Conclusion - Pros
- High resolution, very sharp results with lots of detail
- Unique 'widescreen' 16:9 mode
- 28mm wideangle (16:9 mode only)
- Comprehensive photographic control
- High quality construction, lovely design
- Good edge-to-edge sharpness
- Excellent white balance
- Feels fast and responsive
- Fast focus and low shutter lag
- Big, bright, high resolution screen screen
- Reliable exposure and focus
- Image stabilization
- Excellent on-screen menus and control system
- Raw and TIFF modes
- Plenty of in-camera control over image parameters
- Easy to use
Conclusion - Cons
- Noise, noise, noise
- Occasional exposure / dynamic range problems in very contrasty scenes
- Supplied raw converter useless
- Default settings a little over-sharpened, a little too contrasty
- Quite expensive
Panasonic continues to offer innovation where most manufacturers have become content with an endless round of 'me too' product and minor upgrades. The LX1 is a perfect example; a camera designed for serious photographers, a camera that has the potential - on paper at least - to be the ideal replacement for a digital SLR when you don't want the bulk, or weight hanging round your neck. It has, without doubt, the best manual controls of any camera in its class, and the Leica lens is undoubtedly sharp (there's rumors the LX1 may end up re branded as a Leica D-Lux 2). Of course I'd prefer a mechanical zoom and a real focus ring, but I'm happy with the balance between functionality and size the LX1 offers, and I found myself reaching for it more often than any other camera on my desk at the moment. So, yes, I liked the LX1 a lot. The 16:9 widescreen mode may be a bit 'love it or hate it' (I personally loved the creative options it gave me), but you can always switch to a more conventional aspect ratio without losing too many pixels. The image stabilization system is a real boon for hand-held photography, the handling excellent and the sheer enjoyment factor puts it way ahead of many of its competitors.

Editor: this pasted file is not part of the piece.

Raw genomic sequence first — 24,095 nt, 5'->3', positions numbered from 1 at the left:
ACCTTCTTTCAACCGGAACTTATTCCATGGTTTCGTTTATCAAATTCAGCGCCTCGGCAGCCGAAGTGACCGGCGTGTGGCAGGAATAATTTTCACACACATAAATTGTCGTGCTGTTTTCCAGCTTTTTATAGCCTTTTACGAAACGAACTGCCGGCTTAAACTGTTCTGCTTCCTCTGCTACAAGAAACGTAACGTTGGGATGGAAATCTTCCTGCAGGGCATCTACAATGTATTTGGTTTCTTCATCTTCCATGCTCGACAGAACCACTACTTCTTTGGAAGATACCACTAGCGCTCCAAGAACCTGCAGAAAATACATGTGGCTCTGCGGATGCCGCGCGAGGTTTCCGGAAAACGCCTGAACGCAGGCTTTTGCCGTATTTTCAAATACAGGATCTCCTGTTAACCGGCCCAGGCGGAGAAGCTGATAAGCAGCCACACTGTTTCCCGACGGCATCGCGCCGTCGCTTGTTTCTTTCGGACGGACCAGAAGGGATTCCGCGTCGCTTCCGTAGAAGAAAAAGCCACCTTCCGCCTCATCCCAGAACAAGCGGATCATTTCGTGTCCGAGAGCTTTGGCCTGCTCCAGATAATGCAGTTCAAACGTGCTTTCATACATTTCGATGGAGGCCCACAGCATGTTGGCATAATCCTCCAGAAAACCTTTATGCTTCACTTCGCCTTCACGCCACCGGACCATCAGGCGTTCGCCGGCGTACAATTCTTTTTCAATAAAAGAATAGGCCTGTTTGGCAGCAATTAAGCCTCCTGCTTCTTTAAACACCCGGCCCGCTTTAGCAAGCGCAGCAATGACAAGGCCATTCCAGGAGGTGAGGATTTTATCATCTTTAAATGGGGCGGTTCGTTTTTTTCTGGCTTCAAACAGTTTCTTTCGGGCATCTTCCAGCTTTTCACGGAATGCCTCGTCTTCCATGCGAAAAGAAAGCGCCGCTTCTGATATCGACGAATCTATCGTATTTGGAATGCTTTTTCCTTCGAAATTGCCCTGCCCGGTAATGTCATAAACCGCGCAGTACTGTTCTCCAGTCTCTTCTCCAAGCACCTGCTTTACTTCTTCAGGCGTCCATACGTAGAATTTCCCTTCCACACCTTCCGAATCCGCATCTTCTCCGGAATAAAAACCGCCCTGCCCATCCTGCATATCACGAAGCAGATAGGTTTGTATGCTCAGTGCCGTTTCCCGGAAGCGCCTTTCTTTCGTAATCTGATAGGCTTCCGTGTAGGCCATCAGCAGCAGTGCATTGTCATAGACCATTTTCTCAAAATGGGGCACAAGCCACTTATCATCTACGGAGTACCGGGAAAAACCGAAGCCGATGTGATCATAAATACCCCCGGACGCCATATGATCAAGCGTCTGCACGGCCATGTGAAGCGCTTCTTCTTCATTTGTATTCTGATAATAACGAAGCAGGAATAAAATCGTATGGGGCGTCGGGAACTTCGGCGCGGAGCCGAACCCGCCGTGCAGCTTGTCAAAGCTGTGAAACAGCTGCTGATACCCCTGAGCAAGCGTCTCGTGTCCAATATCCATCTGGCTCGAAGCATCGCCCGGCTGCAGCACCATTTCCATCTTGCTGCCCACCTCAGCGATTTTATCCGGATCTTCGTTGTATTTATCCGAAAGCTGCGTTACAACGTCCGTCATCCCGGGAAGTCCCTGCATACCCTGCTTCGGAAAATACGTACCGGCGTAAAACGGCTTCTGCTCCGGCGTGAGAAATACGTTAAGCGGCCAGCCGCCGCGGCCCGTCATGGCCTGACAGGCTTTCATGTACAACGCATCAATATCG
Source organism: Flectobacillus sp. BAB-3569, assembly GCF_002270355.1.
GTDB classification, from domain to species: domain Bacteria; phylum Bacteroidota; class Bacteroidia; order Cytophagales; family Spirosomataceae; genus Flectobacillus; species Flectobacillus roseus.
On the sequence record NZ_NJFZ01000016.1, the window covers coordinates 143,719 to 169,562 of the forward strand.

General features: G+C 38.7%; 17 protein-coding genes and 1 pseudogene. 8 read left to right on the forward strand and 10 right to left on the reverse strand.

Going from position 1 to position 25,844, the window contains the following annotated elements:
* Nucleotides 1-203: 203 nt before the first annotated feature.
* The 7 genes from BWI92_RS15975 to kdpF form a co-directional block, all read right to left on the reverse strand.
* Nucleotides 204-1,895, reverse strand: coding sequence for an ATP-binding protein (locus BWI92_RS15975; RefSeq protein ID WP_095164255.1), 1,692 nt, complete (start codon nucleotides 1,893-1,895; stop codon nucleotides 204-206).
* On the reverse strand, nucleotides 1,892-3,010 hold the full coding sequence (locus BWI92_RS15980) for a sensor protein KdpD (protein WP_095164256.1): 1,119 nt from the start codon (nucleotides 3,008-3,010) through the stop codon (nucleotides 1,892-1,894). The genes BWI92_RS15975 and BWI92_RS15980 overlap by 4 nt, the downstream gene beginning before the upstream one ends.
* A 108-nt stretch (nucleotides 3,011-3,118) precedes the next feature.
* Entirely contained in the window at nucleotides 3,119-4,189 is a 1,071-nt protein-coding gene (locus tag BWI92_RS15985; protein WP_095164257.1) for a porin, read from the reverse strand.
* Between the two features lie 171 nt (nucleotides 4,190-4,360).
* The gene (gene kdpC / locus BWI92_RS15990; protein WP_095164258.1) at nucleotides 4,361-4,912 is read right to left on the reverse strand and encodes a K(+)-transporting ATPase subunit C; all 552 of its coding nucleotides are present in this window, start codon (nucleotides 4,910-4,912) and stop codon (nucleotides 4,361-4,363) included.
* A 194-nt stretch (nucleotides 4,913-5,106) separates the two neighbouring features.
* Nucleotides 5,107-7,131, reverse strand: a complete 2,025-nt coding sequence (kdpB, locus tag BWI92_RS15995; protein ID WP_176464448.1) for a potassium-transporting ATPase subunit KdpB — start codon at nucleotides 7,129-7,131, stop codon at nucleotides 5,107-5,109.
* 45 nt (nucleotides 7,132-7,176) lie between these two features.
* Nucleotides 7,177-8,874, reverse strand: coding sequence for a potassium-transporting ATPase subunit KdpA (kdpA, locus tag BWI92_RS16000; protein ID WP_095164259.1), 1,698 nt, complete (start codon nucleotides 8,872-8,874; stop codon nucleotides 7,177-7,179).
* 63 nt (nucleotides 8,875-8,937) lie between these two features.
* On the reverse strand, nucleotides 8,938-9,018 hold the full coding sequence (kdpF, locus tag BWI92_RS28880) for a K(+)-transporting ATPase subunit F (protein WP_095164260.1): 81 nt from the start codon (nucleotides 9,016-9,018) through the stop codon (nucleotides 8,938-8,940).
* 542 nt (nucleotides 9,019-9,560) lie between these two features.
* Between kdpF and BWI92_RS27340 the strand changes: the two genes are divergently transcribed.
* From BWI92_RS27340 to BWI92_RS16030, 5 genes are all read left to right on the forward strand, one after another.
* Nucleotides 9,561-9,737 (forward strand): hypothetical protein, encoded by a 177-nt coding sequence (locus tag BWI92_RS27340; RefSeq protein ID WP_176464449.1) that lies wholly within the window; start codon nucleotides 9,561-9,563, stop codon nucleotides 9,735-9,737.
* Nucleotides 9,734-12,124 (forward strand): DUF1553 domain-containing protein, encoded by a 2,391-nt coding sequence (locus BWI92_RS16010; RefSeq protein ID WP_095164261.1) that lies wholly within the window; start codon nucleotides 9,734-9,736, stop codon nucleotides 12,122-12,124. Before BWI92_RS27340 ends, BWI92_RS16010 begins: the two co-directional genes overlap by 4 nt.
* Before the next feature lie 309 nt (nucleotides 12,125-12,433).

If you feel a 'but' coming on, here it is. To release a camera so obviously aimed at the serious photographer, to add so many usable manual controls, to put a razor-sharp Leica lens on the front and then to drop in a chip / processor that is so noisy you can't use it above ISO 100 is quite simply unforgivable. It's like buying a Ferrari and discovering it maxes out at 55 mph.
Now I'm going to qualify this slightly; at ISO 80 and 100 the results are slightly noisier than most 6 and 7MP cameras, but they also show a lot more detail and look a lot sharper, so this is probably more a reflection of Panasonic's approach to noise reduction than a serious problem with the chip. You can tease some amazing results from the LX1 at low ISOs if you're prepared to do some work - specifically shooting in raw mode and tweaking the parameters in Adobe Camera Raw (forget the supplied software - it's worse than useless). At ISO 200 and 400 noise is a serious issue, and you certainly won't want to print very large, but again the inherent quality of the lens means there's plenty of detail, and if you're prepared to do some work yourself (either using noise reduction software or shooting raw), the results are just the right side of acceptable. Of course having an effective IS system to a certain extent reduces the reliance on high ISO in low light, but it doesn't mean you'll never use it. Finally, how important an issue noise is will vary from person to person - take a look at the sample gallery shots and make your own mind up.
We had real difficulty deciding between Above Average and Recommended for the LX1; it is capable of delivering stunning resolution, sharpness and detail - and is stuffed to the gills with useful photographic features, but for a camera to exhibit this level of noise at ISO 80 in 2005 is pretty unforgivable. Take a look at the full size shots, print them if you want, and decide for yourself if you're happy to make a compromise on noise in order to get all that detail.